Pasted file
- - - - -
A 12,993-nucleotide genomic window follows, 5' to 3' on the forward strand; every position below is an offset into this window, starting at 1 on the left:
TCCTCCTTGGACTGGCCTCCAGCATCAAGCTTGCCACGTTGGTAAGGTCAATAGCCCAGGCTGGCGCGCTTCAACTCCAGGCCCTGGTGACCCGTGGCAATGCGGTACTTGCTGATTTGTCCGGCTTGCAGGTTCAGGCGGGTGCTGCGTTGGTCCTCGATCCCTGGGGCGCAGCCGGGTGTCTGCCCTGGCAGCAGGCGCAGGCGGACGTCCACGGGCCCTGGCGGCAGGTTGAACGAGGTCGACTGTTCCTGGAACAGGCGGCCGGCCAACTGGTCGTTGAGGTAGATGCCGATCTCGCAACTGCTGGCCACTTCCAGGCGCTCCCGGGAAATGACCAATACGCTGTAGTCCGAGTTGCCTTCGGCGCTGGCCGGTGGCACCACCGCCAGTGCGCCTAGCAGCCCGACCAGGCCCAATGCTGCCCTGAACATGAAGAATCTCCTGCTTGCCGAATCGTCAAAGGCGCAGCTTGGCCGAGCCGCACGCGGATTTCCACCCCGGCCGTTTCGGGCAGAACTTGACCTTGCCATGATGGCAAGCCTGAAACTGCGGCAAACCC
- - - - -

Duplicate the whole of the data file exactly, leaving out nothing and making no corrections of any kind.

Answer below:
A 12,993-nucleotide genomic window follows, 5' to 3' on the forward strand; every position below is an offset into this window, starting at 1 on the left:
TCCTCCTTGGACTGGCCTCCAGCATCAAGCTTGCCACGTTGGTAAGGTCAATAGCCCAGGCTGGCGCGCTTCAACTCCAGGCCCTGGTGACCCGTGGCAATGCGGTACTTGCTGATTTGTCCGGCTTGCAGGTTCAGGCGGGTGCTGCGTTGGTCCTCGATCCCTGGGGCGCAGCCGGGTGTCTGCCCTGGCAGCAGGCGCAGGCGGACGTCCACGGGCCCTGGCGGCAGGTTGAACGAGGTCGACTGTTCCTGGAACAGGCGGCCGGCCAACTGGTCGTTGAGGTAGATGCCGATCTCGCAACTGCTGGCCACTTCCAGGCGCTCCCGGGAAATGACCAATACGCTGTAGTCCGAGTTGCCTTCGGCGCTGGCCGGTGGCACCACCGCCAGTGCGCCTAGCAGCCCGACCAGGCCCAATGCTGCCCTGAACATGAAGAATCTCCTGCTTGCCGAATCGTCAAAGGCGCAGCTTGGCCGAGCCGCACGCGGATTTCCACCCCGGCCGTTTCGGGCAGAACTTGACCTTGCCATGATGGCAAGCCTGAAACTGCGGCAAACCC